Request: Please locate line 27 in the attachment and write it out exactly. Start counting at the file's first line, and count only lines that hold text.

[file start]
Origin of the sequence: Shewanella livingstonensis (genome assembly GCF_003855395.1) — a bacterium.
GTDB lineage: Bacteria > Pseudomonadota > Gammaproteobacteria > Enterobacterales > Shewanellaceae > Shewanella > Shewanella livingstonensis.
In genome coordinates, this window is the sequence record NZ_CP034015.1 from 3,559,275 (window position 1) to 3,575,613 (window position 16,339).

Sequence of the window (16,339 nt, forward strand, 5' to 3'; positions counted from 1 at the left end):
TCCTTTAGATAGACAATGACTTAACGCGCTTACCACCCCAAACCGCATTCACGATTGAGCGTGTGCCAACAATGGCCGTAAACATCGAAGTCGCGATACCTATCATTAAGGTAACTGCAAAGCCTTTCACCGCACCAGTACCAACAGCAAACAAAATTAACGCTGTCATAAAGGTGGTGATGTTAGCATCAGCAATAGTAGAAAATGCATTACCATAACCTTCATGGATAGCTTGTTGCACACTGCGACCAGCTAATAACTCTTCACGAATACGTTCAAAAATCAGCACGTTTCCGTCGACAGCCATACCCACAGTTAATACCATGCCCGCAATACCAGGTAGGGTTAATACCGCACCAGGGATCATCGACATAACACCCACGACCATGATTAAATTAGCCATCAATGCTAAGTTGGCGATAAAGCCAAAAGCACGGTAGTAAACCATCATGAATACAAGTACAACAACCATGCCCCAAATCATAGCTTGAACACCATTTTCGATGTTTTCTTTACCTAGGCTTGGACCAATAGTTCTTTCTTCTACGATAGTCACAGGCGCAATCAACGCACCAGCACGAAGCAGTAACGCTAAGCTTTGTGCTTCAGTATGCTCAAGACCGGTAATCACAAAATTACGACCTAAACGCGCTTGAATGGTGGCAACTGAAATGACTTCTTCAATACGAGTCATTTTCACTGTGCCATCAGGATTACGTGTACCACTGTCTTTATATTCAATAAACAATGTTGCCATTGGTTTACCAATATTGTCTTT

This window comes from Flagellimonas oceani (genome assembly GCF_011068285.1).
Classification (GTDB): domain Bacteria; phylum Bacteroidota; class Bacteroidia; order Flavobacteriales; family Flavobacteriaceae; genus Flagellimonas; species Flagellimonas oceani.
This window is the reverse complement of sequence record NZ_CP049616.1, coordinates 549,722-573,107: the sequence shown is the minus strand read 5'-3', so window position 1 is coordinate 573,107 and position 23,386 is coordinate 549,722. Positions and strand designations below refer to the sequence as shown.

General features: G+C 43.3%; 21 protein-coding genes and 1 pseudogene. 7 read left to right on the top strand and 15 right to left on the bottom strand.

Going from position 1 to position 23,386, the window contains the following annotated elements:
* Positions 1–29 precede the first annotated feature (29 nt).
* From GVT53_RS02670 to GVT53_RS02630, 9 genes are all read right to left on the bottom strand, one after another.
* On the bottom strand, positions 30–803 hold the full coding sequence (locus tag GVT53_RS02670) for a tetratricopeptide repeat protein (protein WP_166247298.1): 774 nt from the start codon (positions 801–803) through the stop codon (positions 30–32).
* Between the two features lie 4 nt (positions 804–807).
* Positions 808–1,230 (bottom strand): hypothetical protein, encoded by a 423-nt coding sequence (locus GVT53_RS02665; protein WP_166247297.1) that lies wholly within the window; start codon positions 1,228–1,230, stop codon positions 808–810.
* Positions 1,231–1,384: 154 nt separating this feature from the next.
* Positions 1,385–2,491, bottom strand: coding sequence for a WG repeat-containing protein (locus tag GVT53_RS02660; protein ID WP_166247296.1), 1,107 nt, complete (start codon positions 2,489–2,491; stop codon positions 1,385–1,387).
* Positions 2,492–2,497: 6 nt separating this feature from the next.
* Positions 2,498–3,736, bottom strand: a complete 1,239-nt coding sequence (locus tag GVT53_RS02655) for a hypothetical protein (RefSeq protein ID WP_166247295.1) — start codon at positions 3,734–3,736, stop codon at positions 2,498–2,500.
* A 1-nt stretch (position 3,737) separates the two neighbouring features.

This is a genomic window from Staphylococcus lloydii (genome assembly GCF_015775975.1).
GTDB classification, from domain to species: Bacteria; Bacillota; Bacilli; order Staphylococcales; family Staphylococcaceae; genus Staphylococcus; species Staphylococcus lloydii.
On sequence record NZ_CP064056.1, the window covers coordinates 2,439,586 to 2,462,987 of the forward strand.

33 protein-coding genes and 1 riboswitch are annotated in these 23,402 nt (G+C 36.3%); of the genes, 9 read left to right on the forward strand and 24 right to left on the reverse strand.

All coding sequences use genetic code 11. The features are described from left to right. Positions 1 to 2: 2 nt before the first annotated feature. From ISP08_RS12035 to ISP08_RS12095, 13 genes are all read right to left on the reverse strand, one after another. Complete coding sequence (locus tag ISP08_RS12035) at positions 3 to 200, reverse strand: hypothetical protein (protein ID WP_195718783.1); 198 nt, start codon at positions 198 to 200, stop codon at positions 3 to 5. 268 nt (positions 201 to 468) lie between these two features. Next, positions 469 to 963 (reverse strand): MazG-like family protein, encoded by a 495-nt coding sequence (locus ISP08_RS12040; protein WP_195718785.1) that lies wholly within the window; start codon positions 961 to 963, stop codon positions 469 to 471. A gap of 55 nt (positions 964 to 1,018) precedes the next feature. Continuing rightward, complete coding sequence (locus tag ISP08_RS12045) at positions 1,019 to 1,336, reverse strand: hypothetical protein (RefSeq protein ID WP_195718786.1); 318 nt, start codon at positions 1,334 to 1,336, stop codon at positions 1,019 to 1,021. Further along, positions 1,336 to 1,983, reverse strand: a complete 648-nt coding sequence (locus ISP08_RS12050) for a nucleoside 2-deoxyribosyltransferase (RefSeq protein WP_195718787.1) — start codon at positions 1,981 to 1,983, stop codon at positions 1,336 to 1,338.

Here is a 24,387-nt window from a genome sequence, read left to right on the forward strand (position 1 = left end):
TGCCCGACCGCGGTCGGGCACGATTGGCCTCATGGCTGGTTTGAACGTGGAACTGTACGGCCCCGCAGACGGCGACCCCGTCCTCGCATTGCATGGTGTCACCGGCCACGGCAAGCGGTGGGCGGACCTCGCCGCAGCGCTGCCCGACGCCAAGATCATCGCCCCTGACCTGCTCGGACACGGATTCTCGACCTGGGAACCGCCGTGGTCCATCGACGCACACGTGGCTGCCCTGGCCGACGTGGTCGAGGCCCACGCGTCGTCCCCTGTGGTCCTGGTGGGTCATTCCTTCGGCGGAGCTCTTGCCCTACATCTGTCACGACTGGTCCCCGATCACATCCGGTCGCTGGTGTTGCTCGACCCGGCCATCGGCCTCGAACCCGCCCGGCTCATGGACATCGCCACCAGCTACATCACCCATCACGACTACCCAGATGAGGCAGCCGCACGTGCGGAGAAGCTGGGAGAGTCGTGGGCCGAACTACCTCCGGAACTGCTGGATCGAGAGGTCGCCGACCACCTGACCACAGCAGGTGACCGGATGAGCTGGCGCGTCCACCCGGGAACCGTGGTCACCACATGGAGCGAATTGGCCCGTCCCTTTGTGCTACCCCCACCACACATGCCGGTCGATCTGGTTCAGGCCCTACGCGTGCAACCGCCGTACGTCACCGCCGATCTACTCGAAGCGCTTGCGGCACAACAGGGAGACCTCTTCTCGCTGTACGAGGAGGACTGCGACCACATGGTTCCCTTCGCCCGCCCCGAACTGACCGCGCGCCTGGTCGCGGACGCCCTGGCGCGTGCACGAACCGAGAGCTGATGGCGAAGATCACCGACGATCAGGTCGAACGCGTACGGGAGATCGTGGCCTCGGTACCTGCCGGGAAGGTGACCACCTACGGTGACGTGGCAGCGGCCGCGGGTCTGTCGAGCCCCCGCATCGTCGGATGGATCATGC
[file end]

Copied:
TGCCCGACCGCGGTCGGGCACGATTGGCCTCATGGCTGGTTTGAACGTGGAACTGTACGGCCCCGCAGACGGCGACCCCGTCCTCGCATTGCATGGTGTCACCGGCCACGGCAAGCGGTGGGCGGACCTCGCCGCAGCGCTGCCCGACGCCAAGATCATCGCCCCTGACCTGCTCGGACACGGATTCTCGACCTGGGAACCGCCGTGGTCCATCGACGCACACGTGGCTGCCCTGGCCGACGTGGTCGAGGCCCACGCGTCGTCCCCTGTGGTCCTGGTGGGTCATTCCTTCGGCGGAGCTCTTGCCCTACATCTGTCACGACTGGTCCCCGATCACATCCGGTCGCTGGTGTTGCTCGACCCGGCCATCGGCCTCGAACCCGCCCGGCTCATGGACATCGCCACCAGCTACATCACCCATCACGACTACCCAGATGAGGCAGCCGCACGTGCGGAGAAGCTGGGAGAGTCGTGGGCCGAACTACCTCCGGAACTGCTGGATCGAGAGGTCGCCGACCACCTGACCACAGCAGGTGACCGGATGAGCTGGCGCGTCCACCCGGGAACCGTGGTCACCACATGGAGCGAATTGGCCCGTCCCTTTGTGCTACCCCCACCACACATGCCGGTCGATCTGGTTCAGGCCCTACGCGTGCAACCGCCGTACGTCACCGCCGATCTACTCGAAGCGCTTGCGGCACAACAGGGAGACCTCTTCTCGCTGTACGAGGAGGACTGCGACCACATGGTTCCCTTCGCCCGCCCCGAACTGACCGCGCGCCTGGTCGCGGACGCCCTGGCGCGTGCACGAACCGAGAGCTGATGGCGAAGATCACCGACGATCAGGTCGAACGCGTACGGGAGATCGTGGCCTCGGTACCTGCCGGGAAGGTGACCACCTACGGTGACGTGGCAGCGGCCGCGGGTCTGTCGAGCCCCCGCATCGTCGGATGGATCATGC